Waterloo Region’s charcuterie scene – building boards and community

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by Andrew Coppolino | October 2022

Meats and local cheeses … check
House-made pickles and focaccia … check
Friends to share with … check

Charcuterie – the art and craft of preparing meats and creamy pâtés – has been around a very long time. Centuries, in fact. While the name today evokes images of artisanal food experiences at upscale-casual bistros, the process was originally a very practical one: that of preserving meat in a time before there were refrigerators.

In restaurants, a charcuterie board is a composed combination of meat and cheese, bread or crackers, sauces and condiments (pepper jelly and grainy mustard are popular), and a  pickle or two (red onions or cornichons fit the bill there).

Waterloo Region has many great charcuterie boards – on which kitchens combine local products to make delicious sharing.

Here are just a few:

House-made Charcuterie at The Charcuterie Bar, St. Jacobs

As part of their re-visioning and renovation of 3,500 sq.-ft of the former Stone Crock Restaurant, Fat Sparrow Group has opened this unique charcuterie bar with specialty meats crafted by butcher and chef Spencer Vella. His is a craft that requires care and precision.

“Right now, we’re making pâtés, terrines, liverwurst, smoked meats and sausages, and brined meats,” says Vella, also the Market’s general manager. “Our dry-cure program is developing (in tandem with Waterloo Region Health) and will be available as we move forward.”

Look for several classics in the near future, he says. “Prosciuttos, salamis and coppas, but the culatello, to me, is the best. It doesn’t get any better.”

Charcuterie Board at Blackshop!, Cambridge

Genoa salami, soppressata and prosciutto share a board with triple-cream Brie, a three-year-old Quebec Cheddar and New Hamburg-based Mountainoak truffled Gouda. “We also have house-made pickled veg that varies with the season, our roasted nuts and seeds and our house-made crostini,” says chef de cuisine Jordan Hood.  

Ploughman’s Board from Little Mushroom Catering

This is Cambridge-based Little Mushroom Catering’s take on bread and cheese – a farmhand’s meal-in-the-field, washed down with ale, that dates to 1394. The Little Mushroom version is much fresher and very local: meats from Stemmler’s, Oakridge Acres bison sausage, 3GenOrganics kielbasa, Mountainoak Gouda, Barrie’s Cambridge asparagus and an assortment of other house-pickled vegetables along with home-made peach chutney.

“It’s the best of southwestern Ontario flavours year-round,” says Little Mushroom owner Stephanie Soulis. “It’s palate pleasing with tantalizing textures and complementary accompaniments at four locations.” Try their Ploughman’s Board at Babylon Sisters, Sugar Run, and Centre Stage Lounge in Waterloo and Kitchener.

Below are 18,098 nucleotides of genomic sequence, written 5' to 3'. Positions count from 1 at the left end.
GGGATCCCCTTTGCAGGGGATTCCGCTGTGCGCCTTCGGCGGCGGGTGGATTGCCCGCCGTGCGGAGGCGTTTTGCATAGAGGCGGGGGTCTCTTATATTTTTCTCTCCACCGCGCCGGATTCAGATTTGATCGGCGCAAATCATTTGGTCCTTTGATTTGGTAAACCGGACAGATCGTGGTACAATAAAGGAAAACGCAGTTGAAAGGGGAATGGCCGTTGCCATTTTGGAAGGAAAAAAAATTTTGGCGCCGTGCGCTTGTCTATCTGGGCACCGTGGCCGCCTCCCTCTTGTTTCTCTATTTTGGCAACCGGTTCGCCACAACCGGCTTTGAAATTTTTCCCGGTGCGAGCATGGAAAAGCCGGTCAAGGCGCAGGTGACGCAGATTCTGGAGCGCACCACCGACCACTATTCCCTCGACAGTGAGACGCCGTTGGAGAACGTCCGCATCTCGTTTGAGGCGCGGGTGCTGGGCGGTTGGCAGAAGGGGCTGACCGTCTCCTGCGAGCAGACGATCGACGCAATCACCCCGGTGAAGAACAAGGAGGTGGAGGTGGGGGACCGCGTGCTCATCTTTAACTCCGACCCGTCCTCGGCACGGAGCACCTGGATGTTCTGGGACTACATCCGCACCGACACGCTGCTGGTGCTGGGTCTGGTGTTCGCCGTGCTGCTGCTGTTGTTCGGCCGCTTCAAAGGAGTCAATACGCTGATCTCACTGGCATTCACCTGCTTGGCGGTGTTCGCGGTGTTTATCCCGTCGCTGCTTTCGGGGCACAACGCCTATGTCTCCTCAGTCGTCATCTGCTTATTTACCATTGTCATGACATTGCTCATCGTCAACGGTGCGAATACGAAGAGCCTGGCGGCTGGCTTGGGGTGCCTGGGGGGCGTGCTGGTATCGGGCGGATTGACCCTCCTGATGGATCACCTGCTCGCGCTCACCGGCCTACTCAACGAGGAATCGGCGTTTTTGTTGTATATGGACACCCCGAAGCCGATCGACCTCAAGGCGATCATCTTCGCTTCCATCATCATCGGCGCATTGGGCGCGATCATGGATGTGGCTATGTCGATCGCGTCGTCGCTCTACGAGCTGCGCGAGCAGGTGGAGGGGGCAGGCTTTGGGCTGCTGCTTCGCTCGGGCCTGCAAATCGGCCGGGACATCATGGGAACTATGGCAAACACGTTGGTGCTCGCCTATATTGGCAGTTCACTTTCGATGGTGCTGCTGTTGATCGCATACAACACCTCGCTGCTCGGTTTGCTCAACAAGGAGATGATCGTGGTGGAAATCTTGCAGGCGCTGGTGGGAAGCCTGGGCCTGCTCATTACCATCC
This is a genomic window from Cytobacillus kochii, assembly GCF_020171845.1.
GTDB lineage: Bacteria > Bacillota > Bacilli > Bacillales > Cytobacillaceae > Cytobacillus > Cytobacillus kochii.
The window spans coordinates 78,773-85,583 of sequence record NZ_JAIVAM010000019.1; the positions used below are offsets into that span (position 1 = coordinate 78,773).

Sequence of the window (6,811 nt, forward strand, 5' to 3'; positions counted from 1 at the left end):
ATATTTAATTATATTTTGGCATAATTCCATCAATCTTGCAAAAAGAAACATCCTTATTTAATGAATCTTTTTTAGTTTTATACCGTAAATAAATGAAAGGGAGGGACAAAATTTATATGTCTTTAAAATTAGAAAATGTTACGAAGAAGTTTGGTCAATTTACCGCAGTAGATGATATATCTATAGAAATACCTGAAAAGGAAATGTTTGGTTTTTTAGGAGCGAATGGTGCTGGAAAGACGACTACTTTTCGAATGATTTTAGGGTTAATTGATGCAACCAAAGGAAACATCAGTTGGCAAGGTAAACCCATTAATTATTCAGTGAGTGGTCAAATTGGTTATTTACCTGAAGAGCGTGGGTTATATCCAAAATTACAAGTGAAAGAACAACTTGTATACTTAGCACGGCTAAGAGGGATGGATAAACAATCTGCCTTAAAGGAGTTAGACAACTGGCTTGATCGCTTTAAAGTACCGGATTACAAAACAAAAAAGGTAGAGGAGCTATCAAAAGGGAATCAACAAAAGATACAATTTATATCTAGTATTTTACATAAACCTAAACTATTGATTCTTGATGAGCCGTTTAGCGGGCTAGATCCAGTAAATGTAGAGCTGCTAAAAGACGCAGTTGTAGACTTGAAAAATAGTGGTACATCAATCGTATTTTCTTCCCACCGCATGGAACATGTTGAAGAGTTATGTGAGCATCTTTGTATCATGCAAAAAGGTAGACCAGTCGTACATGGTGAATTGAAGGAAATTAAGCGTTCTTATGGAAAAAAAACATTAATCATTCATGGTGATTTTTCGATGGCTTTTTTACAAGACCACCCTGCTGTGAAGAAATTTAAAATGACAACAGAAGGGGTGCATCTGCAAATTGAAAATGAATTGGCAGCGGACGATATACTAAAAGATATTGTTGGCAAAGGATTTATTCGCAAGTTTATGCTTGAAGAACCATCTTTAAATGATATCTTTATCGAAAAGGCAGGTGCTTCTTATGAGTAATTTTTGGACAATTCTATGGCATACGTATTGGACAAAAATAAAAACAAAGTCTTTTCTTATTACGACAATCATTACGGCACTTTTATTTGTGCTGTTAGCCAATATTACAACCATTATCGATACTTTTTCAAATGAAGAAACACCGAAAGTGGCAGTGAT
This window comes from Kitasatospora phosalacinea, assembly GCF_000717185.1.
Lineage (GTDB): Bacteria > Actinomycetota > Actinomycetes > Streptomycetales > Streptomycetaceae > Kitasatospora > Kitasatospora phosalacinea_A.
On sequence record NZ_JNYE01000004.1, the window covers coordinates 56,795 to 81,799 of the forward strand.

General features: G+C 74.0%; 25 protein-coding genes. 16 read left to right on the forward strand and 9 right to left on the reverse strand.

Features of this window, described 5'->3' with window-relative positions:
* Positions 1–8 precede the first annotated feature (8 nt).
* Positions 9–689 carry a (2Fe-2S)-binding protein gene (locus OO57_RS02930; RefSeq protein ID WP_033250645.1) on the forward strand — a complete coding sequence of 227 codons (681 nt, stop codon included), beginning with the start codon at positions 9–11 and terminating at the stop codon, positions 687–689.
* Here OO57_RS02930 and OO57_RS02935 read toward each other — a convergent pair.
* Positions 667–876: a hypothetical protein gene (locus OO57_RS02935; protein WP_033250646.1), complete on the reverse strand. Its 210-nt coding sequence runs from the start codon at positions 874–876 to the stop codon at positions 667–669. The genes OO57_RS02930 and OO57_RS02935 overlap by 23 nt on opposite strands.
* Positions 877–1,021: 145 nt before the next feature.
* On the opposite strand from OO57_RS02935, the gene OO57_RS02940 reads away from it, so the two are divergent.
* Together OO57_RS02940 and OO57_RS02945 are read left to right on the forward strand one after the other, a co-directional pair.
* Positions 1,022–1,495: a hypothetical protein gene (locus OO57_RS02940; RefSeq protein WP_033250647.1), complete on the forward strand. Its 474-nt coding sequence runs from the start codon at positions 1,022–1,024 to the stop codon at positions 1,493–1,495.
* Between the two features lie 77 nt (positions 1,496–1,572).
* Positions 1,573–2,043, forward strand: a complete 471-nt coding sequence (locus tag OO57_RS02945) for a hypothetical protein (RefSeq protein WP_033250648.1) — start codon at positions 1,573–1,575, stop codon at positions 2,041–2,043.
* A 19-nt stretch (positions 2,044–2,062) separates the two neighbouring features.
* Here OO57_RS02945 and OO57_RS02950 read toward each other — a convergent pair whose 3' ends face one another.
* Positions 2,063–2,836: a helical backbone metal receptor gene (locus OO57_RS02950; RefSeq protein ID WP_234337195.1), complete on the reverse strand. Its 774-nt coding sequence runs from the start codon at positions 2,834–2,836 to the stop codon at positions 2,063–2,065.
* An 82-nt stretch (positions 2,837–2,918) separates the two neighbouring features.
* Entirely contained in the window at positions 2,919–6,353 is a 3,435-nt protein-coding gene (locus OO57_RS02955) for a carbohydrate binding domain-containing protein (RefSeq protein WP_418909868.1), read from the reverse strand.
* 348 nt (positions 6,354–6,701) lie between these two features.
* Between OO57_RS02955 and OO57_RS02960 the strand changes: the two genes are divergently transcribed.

Grazing boards and boxes at The Grazing Table, Kitchener

You’ll find a wide selection of boards and boxes chock-a-block full of meats, cheese, condiments and breads – many local ingredients – according to The Grazing Table owner Celine Brancier.

“Our small box or board serves four,” she says. “And we have vegetarian, vegan and gluten-free boards as well.”

Halal boards are by request; pre-order required. “We also have our Indulge board with sweets,” Brancier adds.

Antipasto board at The Bauer Kitchen, Waterloo

TBK Chef de cuisine Tyson Murr says he could polish off this shareable himself. The board is Niagara-area meats (from beloved Pingue), along with New Hamburg Mountainoak Gouda.

“I love this cheese. I’m a big fan,” Murr says.

There’s also truffled pâte, some Cornichons, the renowned Kozlik’s grainy mustard (“Best I’ve ever tasted,” says Murr) and TBK’s version of “rainforest” crisps. “The board is a nice mix. It ticks all the boxes,” he adds.

The Bauer Kitchen’s Antipasto board (Photo: Andy Wright)

Charcuterie board at S&V Uptown, Waterloo

S&V Uptown head chef Kris Simmons and his kitchen offer Serrano ham and smoked hunter’s sausage as the base for the board.

“Then it’s Five Brothers cheese from Gunn’s Hill and Mountainoak Gouda from New Hamburg,” Simmons says.

Cornichons, house-pickled beets and red-onion marmalade provide acid and piquancy. “We also make our own sour dough for crisps and seed crackers bound with Chia,” he adds.


Andrew Coppolino is food columnist with CBC-KW and Metroland newspapers. The author of Farm to Table (Swan Parade Press) and co-author of Cooking with Shakespeare (Greenwood Press), he is the 2022 “Joseph Hoare Gastronomic Writer-in-Residence” at the Stratford Chefs School. Follow him on Twitter and Instagram @andrewcoppolino. 


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